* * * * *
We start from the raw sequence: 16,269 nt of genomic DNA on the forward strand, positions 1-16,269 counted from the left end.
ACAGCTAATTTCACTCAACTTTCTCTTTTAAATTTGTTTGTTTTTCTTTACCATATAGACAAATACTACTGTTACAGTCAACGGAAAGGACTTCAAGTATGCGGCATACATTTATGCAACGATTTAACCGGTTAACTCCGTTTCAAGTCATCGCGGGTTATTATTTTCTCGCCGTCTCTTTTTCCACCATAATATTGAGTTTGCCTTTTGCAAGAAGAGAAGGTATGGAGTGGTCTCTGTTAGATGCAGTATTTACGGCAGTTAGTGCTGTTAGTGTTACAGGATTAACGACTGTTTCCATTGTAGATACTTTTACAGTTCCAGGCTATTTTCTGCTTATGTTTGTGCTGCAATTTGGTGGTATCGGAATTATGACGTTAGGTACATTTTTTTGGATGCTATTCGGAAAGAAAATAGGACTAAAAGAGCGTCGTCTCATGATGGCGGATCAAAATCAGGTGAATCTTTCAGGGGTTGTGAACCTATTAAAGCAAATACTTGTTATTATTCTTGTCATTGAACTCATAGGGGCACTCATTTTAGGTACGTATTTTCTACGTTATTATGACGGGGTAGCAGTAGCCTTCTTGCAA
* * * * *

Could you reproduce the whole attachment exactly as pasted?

We start from the raw sequence: 16,269 nt of genomic DNA on the forward strand, positions 1-16,269 counted from the left end.
ACAGCTAATTTCACTCAACTTTCTCTTTTAAATTTGTTTGTTTTTCTTTACCATATAGACAAATACTACTGTTACAGTCAACGGAAAGGACTTCAAGTATGCGGCATACATTTATGCAACGATTTAACCGGTTAACTCCGTTTCAAGTCATCGCGGGTTATTATTTTCTCGCCGTCTCTTTTTCCACCATAATATTGAGTTTGCCTTTTGCAAGAAGAGAAGGTATGGAGTGGTCTCTGTTAGATGCAGTATTTACGGCAGTTAGTGCTGTTAGTGTTACAGGATTAACGACTGTTTCCATTGTAGATACTTTTACAGTTCCAGGCTATTTTCTGCTTATGTTTGTGCTGCAATTTGGTGGTATCGGAATTATGACGTTAGGTACATTTTTTTGGATGCTATTCGGAAAGAAAATAGGACTAAAAGAGCGTCGTCTCATGATGGCGGATCAAAATCAGGTGAATCTTTCAGGGGTTGTGAACCTATTAAAGCAAATACTTGTTATTATTCTTGTCATTGAACTCATAGGGGCACTCATTTTAGGTACGTATTTTCTACGTTATTATGACGGGGTAGCAGTAGCCTTCTTGCAA